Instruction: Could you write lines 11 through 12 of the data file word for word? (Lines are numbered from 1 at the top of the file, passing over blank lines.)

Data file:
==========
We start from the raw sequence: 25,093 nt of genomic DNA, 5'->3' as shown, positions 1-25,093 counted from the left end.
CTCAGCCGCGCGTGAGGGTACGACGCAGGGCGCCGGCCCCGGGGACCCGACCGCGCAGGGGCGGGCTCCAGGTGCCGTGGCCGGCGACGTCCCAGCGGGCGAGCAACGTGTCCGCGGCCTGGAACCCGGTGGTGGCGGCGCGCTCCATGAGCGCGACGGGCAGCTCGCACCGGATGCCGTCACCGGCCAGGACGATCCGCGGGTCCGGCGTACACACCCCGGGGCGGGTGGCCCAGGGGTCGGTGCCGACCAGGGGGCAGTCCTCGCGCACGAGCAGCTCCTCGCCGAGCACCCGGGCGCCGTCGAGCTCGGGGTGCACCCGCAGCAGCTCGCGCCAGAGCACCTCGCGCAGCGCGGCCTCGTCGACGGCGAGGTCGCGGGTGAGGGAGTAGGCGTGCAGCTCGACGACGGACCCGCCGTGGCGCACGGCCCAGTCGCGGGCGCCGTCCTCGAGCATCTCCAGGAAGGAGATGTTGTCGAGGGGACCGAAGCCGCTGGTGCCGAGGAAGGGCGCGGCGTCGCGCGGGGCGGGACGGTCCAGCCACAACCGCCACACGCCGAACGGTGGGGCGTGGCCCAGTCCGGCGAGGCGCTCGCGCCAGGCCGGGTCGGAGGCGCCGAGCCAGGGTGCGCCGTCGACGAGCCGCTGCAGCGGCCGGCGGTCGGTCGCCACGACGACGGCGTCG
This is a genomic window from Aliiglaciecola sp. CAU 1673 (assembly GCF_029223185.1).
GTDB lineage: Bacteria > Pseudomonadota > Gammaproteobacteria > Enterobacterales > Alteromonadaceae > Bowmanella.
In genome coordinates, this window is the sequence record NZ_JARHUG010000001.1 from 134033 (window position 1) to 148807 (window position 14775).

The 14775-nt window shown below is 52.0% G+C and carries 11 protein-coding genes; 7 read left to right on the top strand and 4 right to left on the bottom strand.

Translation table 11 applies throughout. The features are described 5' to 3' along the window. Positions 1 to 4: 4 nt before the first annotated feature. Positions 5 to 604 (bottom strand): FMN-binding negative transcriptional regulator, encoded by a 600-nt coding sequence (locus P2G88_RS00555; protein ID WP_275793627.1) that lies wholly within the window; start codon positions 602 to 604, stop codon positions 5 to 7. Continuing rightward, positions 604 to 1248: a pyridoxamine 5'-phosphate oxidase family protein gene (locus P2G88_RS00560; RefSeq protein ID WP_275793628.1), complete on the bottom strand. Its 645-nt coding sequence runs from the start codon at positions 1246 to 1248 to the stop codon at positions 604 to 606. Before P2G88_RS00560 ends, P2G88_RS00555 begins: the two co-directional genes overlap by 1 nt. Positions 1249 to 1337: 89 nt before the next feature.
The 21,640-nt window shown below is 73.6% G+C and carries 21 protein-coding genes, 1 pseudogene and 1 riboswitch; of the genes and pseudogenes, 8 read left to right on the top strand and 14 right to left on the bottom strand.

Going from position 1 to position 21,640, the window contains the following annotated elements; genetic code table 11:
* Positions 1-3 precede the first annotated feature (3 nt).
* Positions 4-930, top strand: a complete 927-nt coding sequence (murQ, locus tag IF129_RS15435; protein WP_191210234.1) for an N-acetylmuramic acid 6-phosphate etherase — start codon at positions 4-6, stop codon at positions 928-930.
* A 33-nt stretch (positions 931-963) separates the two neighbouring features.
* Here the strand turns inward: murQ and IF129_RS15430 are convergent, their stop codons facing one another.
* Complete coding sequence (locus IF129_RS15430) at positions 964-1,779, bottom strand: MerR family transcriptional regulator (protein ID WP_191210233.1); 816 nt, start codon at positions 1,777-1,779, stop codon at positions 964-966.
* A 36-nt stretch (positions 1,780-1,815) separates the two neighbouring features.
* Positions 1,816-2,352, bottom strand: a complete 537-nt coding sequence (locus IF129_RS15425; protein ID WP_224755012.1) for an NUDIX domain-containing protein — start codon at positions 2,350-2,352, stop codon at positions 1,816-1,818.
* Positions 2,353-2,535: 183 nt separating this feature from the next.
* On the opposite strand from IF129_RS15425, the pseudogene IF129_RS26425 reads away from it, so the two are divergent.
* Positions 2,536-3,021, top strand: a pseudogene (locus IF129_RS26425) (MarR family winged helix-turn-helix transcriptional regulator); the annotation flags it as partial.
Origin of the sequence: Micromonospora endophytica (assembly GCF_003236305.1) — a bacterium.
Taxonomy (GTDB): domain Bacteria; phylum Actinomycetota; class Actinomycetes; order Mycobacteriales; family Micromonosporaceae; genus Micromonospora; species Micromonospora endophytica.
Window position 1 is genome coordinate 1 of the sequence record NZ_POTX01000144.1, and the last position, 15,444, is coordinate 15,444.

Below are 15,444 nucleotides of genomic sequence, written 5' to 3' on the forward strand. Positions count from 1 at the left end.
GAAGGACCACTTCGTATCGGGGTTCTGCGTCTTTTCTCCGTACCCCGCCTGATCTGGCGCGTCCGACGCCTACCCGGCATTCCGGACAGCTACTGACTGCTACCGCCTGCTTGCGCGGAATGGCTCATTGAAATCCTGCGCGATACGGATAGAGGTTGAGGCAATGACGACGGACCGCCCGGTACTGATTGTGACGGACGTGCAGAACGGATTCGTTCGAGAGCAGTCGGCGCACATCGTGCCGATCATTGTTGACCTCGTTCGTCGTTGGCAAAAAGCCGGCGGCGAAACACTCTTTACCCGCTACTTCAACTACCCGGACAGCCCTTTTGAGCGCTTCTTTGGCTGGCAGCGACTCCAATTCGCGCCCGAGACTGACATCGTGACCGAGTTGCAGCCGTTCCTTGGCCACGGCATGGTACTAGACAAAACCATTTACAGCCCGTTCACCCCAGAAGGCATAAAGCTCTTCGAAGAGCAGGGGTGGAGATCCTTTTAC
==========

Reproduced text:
* Positions 4-930, top strand: a complete 927-nt coding sequence (murQ, locus tag IF129_RS15435; protein WP_191210234.1) for an N-acetylmuramic acid 6-phosphate etherase — start codon at positions 4-6, stop codon at positions 928-930.
* A 33-nt stretch (positions 931-963) separates the two neighbouring features.